From William Alexander
ALS: American Philosophical Society
Dijon 28 Decr 1777
My Dear Sir
I wrote you two letters last Summer in which I mentioned the feu Gregois and the Comte de Rostaing.1 I wish I had known by a single line That They came Safe to Hand.
This goes by that Gentleman who is a Genl. officer of Artilery, and a Man of great Worth. If You will venture to take a friend of my recommending I recommend Him to you. He was sent out as Commander in Chief of Artilery in the War 1743 to the East Indies, where he shewed a fertility of resource not inferior to Robinson Crusoe, which fix’d his Military Character as an Ingeneer where it now stands.2 But it is as a friend not as a soldier I introduce Him to you, because I Suppose nothing less than positive orders from His Court would induce him to stir from France.
We hear of great victories you have obtaind in America. I hope you will use them as a Philosopher and not grow Insolent as our Country is apt to do. I have also been gaining victories,3 but am doubtfull if the Enemies of Either are yet sufficiently humbled to grow reasonable. I hear often of your welfare, and Pray God it may Continue, and that you may live to see Peace and prosperity restord to both Countries.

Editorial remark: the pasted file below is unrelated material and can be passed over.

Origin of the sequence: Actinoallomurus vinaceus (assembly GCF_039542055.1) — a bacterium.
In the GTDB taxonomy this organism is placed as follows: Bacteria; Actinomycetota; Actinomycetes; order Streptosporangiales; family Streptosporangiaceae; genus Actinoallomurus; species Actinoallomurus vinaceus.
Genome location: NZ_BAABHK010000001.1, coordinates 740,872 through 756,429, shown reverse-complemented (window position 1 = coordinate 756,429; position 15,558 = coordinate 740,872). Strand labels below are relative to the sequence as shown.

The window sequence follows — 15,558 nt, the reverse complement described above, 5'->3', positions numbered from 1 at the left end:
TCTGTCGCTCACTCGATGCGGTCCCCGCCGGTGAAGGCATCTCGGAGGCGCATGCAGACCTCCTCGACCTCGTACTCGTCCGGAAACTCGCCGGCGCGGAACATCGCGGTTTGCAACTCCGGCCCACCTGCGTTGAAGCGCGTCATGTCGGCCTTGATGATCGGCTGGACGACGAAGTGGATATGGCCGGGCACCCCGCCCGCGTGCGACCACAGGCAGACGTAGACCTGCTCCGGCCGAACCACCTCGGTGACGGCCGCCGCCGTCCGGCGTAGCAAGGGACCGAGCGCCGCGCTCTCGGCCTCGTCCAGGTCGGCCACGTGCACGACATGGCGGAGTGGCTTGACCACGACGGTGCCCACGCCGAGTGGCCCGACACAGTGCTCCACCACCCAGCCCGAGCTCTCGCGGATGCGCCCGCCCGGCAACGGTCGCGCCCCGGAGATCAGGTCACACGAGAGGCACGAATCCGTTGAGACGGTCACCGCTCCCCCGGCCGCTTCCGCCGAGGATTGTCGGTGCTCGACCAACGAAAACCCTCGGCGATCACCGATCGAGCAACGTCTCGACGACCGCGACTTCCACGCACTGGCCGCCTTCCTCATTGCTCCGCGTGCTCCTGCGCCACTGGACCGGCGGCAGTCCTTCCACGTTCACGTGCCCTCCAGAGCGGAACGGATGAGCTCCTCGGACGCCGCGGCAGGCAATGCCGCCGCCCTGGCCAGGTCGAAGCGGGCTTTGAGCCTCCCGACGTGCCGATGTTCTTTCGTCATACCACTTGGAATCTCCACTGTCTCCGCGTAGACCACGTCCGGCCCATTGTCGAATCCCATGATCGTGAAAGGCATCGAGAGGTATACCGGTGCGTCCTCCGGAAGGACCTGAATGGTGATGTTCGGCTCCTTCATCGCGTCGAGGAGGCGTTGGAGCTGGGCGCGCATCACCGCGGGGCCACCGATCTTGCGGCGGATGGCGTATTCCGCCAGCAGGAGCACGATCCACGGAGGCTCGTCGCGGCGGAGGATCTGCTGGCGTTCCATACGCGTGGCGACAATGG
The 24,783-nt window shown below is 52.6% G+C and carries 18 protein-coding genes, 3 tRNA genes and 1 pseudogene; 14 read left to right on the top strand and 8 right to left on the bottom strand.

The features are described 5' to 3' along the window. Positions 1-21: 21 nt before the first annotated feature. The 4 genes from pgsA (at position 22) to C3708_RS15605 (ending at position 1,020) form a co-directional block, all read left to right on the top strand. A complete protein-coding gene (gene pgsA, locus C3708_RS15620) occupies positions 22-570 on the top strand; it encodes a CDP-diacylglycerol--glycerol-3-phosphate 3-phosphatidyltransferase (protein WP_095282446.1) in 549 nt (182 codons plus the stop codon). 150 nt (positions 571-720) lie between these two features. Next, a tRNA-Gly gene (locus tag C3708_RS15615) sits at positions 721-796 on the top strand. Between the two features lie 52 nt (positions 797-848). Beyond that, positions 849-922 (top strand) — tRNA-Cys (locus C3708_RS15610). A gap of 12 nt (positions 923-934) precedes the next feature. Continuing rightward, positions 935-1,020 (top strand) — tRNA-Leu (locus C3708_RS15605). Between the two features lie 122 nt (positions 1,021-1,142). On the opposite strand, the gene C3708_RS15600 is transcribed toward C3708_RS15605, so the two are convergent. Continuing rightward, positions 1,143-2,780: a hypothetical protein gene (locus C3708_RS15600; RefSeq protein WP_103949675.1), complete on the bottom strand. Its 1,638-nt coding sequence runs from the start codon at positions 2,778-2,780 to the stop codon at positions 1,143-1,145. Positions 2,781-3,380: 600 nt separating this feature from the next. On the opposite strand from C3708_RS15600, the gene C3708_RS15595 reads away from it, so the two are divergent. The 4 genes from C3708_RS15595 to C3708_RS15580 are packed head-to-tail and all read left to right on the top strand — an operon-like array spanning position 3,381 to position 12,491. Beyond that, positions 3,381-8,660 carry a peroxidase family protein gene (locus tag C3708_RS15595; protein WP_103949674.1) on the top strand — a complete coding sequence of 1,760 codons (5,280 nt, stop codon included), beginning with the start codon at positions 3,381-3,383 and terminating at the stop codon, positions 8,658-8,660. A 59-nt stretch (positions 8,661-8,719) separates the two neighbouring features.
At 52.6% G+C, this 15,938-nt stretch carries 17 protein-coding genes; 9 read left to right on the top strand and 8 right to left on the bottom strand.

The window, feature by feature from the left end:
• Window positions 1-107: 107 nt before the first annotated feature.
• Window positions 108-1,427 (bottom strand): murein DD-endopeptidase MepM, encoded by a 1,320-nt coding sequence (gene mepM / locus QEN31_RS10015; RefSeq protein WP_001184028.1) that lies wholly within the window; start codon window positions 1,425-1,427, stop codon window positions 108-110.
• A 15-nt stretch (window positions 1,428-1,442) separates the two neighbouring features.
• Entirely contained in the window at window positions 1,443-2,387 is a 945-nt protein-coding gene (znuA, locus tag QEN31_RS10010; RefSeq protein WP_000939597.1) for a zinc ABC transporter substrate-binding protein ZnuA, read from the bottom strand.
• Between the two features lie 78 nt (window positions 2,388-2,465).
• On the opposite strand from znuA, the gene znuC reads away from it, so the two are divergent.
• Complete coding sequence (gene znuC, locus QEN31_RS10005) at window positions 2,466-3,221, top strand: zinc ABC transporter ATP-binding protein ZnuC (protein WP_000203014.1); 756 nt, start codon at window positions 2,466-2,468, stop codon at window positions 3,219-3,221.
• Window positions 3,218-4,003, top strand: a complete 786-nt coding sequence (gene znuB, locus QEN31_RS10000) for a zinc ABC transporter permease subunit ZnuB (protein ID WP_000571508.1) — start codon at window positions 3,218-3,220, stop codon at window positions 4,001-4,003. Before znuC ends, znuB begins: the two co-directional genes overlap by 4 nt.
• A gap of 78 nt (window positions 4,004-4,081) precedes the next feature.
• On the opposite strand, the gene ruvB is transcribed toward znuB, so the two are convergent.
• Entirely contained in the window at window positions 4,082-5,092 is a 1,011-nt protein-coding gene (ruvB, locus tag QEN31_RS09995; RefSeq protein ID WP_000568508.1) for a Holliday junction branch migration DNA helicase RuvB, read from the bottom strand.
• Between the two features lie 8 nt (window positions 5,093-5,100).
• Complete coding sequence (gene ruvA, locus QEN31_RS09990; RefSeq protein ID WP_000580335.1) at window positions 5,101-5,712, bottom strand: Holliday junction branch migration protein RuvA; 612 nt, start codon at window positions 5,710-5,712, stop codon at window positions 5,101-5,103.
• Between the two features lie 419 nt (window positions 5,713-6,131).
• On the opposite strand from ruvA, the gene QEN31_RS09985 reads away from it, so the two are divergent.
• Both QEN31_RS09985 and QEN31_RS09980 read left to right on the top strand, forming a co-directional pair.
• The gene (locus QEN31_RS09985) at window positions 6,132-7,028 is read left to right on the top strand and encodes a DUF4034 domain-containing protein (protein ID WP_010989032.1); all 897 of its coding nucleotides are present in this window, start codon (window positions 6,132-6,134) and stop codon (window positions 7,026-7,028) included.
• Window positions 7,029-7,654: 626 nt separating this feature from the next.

I intended to have been in Italy this winter, but two more of my litle family who were Intended of the Party and whom I had orderd to be here in Augt. arrived only about 6 weeks ago,4 so that we shall now winter here, and if we do not setle an Advantageous peace [?] in the Interim shall proceed in April next.
You were so obliging as to offer an Introduction for my Son to the Bishop of St. Asaphs Family, and I will be obliged to you for it.5 I beg my Compliments to your Son, and believe me with the warmest Affection My Dear Sir Your most obedient humble Servant
A letter addressed to me at this place will Come Safe.
Endorsed: Alexander 28. Decr. 1777.
1. In May and June: above, XXIV, 70–1, 199–200.
2. He is still referring to Rostaing, who as a young man had served in India during the War of the Austrian Succession: Six, Dictionnaire biographique.
3. In his litigation in Grenada, mentioned in the June letter just cited.
4. Presumably two of his younger children.
5. BF provided the introduction in his letter to Shipley below, Feb. 9. William Alexander, the eldest son (1755–1842), was about to embark on a legal career that brought him considerable distinction. He was called to the bar in 1782, and after the Napoleonic Wars was first a master in chancery and then Lord Chief Baron of the Exchequer, knighted, and a member of the privy council. Charles Rogers, Memoirs of the Earl of Stirling and of the House of Alexander (2 vols., Edinburgh, 1877), II, 35–6.